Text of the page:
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Study Report



Field Programmable Gate Arrays

Submitted By Siddhartha Kumar B.Tech Undergraduate Student, NITK Surathkal

I would like to thank Professor Kuruvilla Varghese, CEDT Department, IISc, for giving me this opportunity to work under his guidance and support, and for providing the facilities to learn.


The objective of the study of programmable logic, VHDL and implementation on an FPGA, is to understand the advantages of Hardware Descriptive Language and Programmable logic over a system that uses a Processor to run a program. It is to allow one to understand how ASICs designed and how actual logic arrays are implemented to perform simple to complex processing tasks.

VHDL:- VHSIC hardware description language, is a hardware description language used to design digital and mixed signal systems such as field programmable gate arrays( FPGAs) and integrated circuits. VHDL is used to write text models that describe a logic circuit. It is then simulated by a Simulation program, which is used to test the model. The model then can be synthesised and implemented as an ASIC or on an FPGA. The difference between a software language like C and VHDL is that, VHDL describes actual hardware, implementation has to take in to account of the restrictions of the hardware provided. Also while executing or simulating the code one has to take into consideration that in a hardware description the processes are executed in parallel unlike the sequential flow in a software language. One has to understand that when a VHDL model is translated into the gates and wires that are mapped into a programmable logic device such as CPLD or FPGA then it is actual hardware being configured and not a code being executed on a processor chip. The advantages of VHDL is that it allows us to model an ASIC device before actually constructing one it allows us to simulate it and understand the behaviour of the device. Also as VHDL is concurrent system unlike the sequential glow of C or BASIC, it allows for much faster execution. VHDL is a very portable language and can be used to describe any logic system the same VHDL code can be ported on to any device.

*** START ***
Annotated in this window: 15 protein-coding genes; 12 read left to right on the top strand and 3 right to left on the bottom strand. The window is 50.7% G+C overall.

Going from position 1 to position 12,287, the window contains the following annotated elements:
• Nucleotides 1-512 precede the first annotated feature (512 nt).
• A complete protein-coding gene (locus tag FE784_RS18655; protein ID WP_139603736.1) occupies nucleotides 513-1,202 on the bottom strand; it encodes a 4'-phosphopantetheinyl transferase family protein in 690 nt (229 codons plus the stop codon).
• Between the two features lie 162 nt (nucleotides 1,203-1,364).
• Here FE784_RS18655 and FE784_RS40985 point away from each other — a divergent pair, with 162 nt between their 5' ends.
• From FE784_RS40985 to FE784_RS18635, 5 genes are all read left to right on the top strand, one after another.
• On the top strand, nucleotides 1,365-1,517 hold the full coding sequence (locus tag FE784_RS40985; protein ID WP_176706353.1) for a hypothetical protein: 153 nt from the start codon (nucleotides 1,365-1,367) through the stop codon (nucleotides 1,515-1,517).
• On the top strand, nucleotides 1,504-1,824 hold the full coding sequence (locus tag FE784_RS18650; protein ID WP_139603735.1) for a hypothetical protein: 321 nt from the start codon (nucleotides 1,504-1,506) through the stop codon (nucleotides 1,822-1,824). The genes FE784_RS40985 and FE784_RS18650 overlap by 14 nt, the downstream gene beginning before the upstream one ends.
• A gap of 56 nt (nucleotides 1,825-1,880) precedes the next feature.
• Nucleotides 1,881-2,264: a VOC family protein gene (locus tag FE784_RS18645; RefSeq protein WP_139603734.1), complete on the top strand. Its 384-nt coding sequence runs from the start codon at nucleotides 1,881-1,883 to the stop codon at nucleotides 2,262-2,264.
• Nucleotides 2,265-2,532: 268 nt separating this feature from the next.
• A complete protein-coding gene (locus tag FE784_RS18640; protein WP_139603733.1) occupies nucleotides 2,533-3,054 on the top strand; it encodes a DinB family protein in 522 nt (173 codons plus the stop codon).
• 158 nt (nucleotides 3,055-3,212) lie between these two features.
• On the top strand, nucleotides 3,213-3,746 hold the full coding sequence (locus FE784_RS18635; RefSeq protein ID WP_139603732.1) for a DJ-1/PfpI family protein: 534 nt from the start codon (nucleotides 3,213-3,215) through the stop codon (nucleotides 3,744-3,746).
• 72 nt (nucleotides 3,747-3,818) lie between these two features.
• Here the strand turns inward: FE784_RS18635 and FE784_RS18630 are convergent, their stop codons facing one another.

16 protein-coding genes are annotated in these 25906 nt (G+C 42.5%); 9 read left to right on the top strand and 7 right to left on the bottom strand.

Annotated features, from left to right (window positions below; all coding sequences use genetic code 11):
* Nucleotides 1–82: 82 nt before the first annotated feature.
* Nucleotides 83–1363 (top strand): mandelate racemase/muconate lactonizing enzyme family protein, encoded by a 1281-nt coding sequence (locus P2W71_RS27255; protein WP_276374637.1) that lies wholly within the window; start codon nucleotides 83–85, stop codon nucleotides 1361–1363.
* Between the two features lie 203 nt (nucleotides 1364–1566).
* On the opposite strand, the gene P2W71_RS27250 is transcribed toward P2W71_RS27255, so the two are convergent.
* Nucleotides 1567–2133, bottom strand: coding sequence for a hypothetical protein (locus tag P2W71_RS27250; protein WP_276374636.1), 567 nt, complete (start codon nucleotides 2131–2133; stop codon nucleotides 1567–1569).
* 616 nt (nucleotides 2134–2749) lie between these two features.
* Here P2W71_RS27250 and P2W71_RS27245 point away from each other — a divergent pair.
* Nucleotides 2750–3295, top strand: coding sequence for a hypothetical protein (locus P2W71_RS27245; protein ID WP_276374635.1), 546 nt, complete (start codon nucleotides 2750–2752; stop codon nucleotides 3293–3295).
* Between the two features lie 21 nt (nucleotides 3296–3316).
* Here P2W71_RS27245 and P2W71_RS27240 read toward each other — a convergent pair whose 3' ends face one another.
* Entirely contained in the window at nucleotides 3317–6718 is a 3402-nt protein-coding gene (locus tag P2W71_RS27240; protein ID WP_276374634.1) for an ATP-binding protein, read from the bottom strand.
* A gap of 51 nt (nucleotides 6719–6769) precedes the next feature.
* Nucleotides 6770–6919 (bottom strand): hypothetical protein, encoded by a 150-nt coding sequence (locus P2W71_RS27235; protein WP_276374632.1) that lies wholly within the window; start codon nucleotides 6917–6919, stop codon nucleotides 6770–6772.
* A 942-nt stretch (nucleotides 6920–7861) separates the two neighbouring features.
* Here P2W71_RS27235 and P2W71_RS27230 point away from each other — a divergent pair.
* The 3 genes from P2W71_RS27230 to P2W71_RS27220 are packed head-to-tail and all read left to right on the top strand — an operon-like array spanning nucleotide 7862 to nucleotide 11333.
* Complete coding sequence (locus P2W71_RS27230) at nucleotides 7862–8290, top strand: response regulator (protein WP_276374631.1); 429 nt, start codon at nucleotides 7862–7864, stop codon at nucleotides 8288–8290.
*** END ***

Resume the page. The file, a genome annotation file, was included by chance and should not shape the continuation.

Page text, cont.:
FPGA:- Field Programmable Gate Arrays, is an integrated circuit designed to be configured by the customer after manufacture multiple times. The configuration is done using a Hardware Description Language. FPGAs can be used to implement any logic design. The FPGA is made of several programmable logic blocks, which are present as slices. These slices contain Look-up Tables, Flip Flops, Multiplier Circuits and Multiplexers. By programming each of these slices and connecting them in a certain fashion one can implement and logic design. The Look-Up Tables are essentially small memory blocks that allow one to store a truth table. Using the address lines as input and output signals one can configure any truth table into these LUTs. These along with the multiplexers allow us to configure any Combinational Logic Block. The Flip Flops allow us to combine the CLBs with the sequential circuit and allow us to program any Sequential Logic Block, like shift registers, counters, Finite State Machines etc. The Multiplier, usually a 16 x 16 multiplier, allows us to perform simple arithmetic operations quickly, without implementing our own adder and multiplier. As one can see there is a lot of flexibility in programming an FPGA, to perform the same task we can go through many channels and this allows us to really optimize on time and real estate that we require to perform the required task, and this the real advantage of FPGAs over microcontrollers, though FPGA programming is a more tedious and long process.

Tasks Completed